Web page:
This letter was written by 26 year-old William Riley Griffith (1820-1862), the son of Rev. James Griffith (1798-1876) and Nancy Hunt (1802-1850) of Lafayette, Tippicanoe county, Indiana. After graduating from Indiana Asbury College (later DePauw University) in 1847, William served as president of Otterbein University in Westerville, Ohio; then as president of Mount Pleasant University in Pennsylvania; then — in 1855 — he moved to Kansas Territory where he wasted little time getting involved in the politics of the day. Initially a free-state Democrat, Griffith was a delegate to the Topeka Constitutional Convention in October 1855 and a recognized leader of the free-state movement in the southeast. Griffith won election to the superintendent’s office on December 6, 1859, and took office after Kansas was admitted to the Union in 1861. He died in Topeka on February 12, 1862, after only one year on the job. During the Wyandotte Convention the Daily Times writer described Griffith as “one of the most valuable members of this body. . . . a good, clear thinker, concise and terse speaker, and a man true always to the best instincts of humanity.
William was married on 23 December 1847 to Margaret Landes (1824-1908), the daughter of Samuel Landes (1801-1886) and Mary Magdalena Siple (1803-1889) of Putnam county, Indiana.
William wrote the letter to Robert Negus Lamb (1824-1904), the son of Solomon Lamb (1780-1848) and Elizabeth Shepherd (1791-1855) of Perry county, Indiana. Lamb pursued a career in law and eventually became a judge of the 26th Judicial Circuit of the State of Indiana.
Addressed to Mr. Robert N. Landis, Veva[y], Switzerland Co., Indiana
Postmarked Greencastle, Indiana
February 13th 1847
I received yours of January a few days since and now hasten to write in answer. A letter from a friend has the power to call up pleasant reminiscence of the past. Yes, when reading your letter, I could but remember the many pleasant hours which we have enjoyed in company, either sitting in our rooms or straying over the hills and through the meadows in the vicinity of the unimportant but interesting little village of Greencastle. When I think of times past, it seems but yesterday since we enjoyed the hearty joke, or contemplated deeds of chivalry in the republic of some fair and worthy heart. But these days have past and with them their pleasures and their toils, improved or unimproved, and we must take lessons from them and hope for the future. As time speeds away, circumstances change. A short time since and you were the enthusiastic college student; now you have retired from those pleasant and interesting scenes to delve into the intricacies of law.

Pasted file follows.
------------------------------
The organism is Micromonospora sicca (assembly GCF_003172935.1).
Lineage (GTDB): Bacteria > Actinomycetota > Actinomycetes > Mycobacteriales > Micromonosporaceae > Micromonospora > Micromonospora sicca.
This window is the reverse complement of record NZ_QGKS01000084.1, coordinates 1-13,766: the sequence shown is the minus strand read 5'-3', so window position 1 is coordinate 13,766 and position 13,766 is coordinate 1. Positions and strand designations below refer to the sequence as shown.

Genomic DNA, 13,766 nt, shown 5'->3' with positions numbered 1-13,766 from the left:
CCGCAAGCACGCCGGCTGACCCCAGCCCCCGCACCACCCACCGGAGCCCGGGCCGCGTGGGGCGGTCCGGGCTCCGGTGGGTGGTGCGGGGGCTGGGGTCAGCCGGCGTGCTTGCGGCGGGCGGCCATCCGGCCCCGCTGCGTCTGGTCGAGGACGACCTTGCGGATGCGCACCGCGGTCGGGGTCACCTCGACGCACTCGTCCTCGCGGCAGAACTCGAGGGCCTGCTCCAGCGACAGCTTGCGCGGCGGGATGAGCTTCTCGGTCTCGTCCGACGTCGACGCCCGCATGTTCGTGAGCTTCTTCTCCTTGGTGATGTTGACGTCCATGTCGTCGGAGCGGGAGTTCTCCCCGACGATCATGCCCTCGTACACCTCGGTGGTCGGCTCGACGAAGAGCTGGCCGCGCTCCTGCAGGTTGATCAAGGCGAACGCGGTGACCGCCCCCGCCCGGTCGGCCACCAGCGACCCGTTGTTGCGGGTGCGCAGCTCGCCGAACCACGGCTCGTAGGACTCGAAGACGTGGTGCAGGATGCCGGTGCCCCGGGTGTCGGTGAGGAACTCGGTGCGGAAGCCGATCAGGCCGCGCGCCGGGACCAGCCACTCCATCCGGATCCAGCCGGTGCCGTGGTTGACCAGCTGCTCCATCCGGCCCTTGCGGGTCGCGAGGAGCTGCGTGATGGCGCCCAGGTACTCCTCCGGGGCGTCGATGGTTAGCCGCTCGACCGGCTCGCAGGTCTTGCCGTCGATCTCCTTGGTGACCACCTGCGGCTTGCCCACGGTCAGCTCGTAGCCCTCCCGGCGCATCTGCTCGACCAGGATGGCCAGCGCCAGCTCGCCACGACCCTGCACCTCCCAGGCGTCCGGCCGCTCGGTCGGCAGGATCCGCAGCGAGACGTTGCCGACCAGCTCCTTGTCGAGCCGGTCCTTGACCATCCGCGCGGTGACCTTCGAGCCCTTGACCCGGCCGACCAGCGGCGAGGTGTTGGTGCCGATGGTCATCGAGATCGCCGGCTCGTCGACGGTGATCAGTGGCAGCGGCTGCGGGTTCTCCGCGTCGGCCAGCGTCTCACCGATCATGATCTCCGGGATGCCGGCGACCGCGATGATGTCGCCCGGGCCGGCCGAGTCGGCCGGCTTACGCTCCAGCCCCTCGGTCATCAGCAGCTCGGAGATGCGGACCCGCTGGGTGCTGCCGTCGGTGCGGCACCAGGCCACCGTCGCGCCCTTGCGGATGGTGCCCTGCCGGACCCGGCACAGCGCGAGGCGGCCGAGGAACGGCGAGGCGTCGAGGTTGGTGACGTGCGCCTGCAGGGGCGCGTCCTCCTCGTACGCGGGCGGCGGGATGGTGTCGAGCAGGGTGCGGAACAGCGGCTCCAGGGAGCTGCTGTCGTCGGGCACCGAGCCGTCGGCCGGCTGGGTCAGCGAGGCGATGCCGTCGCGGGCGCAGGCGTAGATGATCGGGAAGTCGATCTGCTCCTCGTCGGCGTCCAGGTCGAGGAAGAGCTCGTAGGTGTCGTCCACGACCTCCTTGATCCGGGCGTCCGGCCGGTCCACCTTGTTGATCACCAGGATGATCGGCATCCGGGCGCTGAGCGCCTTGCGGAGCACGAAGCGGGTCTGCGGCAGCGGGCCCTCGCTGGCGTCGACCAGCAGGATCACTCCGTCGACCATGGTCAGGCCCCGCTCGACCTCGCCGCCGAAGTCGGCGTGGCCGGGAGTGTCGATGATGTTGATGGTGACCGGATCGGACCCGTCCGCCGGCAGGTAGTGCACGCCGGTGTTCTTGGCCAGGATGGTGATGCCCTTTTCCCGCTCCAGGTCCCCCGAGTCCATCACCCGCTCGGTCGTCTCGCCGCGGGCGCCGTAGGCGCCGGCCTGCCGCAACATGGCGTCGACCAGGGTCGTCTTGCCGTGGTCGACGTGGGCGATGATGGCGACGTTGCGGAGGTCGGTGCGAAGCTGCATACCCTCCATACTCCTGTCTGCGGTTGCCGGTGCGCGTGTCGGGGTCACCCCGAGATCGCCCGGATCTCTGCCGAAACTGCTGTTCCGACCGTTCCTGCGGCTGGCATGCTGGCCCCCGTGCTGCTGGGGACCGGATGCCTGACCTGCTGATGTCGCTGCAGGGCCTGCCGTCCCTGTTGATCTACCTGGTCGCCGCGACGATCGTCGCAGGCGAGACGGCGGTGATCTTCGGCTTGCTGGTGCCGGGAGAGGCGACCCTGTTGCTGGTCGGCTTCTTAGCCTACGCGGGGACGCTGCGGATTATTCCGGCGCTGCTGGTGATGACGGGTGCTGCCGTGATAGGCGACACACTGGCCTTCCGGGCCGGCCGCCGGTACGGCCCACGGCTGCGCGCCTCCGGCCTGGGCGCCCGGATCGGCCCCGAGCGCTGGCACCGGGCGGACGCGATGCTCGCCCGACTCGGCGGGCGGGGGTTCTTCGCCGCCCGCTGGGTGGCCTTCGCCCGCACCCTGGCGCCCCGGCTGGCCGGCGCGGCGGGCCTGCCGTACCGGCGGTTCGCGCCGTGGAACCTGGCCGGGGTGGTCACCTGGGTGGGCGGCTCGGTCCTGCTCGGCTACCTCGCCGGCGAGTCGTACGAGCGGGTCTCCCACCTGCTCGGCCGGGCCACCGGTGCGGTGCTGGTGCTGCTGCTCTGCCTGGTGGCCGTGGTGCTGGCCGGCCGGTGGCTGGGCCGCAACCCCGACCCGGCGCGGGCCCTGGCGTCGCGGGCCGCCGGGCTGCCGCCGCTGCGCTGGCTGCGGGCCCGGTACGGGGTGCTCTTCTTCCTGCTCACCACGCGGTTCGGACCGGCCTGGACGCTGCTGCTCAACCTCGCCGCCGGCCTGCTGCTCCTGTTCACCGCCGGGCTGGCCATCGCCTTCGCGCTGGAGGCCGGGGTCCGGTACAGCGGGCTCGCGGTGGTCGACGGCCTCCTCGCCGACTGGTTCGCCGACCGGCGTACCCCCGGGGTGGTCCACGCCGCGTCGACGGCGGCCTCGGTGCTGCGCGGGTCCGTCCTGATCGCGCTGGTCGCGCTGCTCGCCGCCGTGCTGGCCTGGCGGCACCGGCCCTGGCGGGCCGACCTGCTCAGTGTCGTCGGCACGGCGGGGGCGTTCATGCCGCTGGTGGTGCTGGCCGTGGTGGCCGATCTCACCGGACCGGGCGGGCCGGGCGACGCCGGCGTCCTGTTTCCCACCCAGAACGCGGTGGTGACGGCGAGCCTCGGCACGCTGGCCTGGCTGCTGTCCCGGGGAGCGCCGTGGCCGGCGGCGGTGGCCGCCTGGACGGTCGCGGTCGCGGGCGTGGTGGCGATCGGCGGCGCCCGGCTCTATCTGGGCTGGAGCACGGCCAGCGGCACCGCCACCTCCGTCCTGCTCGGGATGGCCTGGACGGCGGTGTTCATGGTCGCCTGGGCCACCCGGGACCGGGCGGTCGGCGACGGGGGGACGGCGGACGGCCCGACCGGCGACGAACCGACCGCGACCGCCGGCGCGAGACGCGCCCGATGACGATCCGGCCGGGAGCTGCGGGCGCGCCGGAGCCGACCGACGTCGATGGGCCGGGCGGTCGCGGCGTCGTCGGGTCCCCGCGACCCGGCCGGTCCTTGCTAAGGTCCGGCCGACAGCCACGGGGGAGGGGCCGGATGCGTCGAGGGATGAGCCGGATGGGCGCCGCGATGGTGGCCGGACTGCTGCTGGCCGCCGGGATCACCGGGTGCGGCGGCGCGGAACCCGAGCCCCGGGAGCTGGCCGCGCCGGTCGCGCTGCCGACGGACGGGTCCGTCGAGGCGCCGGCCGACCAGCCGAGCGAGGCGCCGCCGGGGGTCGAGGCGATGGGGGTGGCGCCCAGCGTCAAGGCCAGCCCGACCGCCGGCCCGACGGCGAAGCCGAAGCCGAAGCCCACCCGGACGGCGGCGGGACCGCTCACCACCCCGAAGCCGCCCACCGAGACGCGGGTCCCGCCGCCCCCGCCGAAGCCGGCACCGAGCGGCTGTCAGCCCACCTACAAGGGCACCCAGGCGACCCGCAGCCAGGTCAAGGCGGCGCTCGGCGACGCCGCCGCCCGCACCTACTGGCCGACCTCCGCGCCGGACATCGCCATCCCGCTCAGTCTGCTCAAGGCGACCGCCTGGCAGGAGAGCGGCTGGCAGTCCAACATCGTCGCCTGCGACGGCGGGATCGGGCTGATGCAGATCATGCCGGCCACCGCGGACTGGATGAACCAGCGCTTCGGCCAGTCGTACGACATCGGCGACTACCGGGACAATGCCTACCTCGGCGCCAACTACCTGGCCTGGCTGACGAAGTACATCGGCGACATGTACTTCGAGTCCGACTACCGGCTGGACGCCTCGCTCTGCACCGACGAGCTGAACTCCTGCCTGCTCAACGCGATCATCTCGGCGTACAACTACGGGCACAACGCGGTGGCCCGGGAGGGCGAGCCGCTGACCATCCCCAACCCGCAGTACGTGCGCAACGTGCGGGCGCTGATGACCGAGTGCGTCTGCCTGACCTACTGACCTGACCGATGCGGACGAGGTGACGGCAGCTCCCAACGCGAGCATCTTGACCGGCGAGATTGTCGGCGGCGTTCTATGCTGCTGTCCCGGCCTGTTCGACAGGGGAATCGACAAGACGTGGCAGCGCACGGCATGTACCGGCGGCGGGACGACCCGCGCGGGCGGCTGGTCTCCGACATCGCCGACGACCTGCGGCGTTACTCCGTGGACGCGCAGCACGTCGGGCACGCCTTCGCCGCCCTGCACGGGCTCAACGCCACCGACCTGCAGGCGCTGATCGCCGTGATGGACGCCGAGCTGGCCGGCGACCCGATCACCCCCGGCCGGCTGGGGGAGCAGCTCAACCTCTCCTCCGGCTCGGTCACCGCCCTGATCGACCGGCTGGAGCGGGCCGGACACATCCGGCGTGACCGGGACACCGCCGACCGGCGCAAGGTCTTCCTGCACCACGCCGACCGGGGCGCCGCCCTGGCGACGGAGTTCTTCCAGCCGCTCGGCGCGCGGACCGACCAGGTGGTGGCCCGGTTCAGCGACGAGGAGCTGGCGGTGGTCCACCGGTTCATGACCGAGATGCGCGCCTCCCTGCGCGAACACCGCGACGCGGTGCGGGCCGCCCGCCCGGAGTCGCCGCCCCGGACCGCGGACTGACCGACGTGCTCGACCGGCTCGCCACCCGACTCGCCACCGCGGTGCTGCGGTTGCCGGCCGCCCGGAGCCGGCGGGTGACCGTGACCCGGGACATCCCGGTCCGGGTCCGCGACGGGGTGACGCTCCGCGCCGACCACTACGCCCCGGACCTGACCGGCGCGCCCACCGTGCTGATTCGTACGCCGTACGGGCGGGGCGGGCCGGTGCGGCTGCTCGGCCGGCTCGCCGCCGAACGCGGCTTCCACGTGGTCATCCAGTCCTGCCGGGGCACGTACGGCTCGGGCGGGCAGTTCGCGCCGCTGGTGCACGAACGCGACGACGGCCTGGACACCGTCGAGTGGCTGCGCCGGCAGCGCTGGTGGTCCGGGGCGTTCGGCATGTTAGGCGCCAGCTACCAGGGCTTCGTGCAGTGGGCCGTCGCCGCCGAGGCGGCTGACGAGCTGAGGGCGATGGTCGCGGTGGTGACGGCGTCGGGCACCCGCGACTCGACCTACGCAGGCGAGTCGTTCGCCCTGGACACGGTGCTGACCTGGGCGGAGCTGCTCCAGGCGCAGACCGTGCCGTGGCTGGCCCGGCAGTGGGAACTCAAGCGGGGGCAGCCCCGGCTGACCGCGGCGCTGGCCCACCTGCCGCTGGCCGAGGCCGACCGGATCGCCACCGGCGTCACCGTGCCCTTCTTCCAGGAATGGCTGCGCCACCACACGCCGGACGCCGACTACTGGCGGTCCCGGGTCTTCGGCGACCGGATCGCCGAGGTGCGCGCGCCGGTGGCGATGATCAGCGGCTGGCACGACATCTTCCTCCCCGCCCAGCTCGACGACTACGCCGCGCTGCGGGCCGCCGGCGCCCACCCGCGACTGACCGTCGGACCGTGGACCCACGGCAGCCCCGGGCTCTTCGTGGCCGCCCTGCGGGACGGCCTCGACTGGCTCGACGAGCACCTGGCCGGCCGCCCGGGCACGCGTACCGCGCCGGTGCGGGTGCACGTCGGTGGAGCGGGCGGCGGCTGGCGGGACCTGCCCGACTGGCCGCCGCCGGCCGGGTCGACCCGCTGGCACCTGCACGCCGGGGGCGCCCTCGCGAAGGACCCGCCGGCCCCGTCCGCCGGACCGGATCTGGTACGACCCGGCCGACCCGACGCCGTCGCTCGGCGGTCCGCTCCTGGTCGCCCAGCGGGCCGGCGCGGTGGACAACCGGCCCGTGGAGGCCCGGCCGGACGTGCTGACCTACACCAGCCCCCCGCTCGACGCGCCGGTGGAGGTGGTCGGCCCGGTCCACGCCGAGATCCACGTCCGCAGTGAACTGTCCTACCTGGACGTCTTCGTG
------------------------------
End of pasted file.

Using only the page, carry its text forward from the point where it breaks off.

But methinks you have not forgotten your worthy purpose. Neither have you wandered from those pleasant scenes of innocent pleasure. Tired of books, with ardent footsteps and contemplative mind, you wander over the mountains and through the valleys of Switzerland, gazing upwards on a sky clear as crystal, decked with myriads of bright, twinkling “stars,” and anon delight yourself in the company of some intelligent angelic cottage girl. Burns no doubt is your favorite poet. How you delight to dwell in some of those immortal touches, those delineations of more than friendship — no doubt.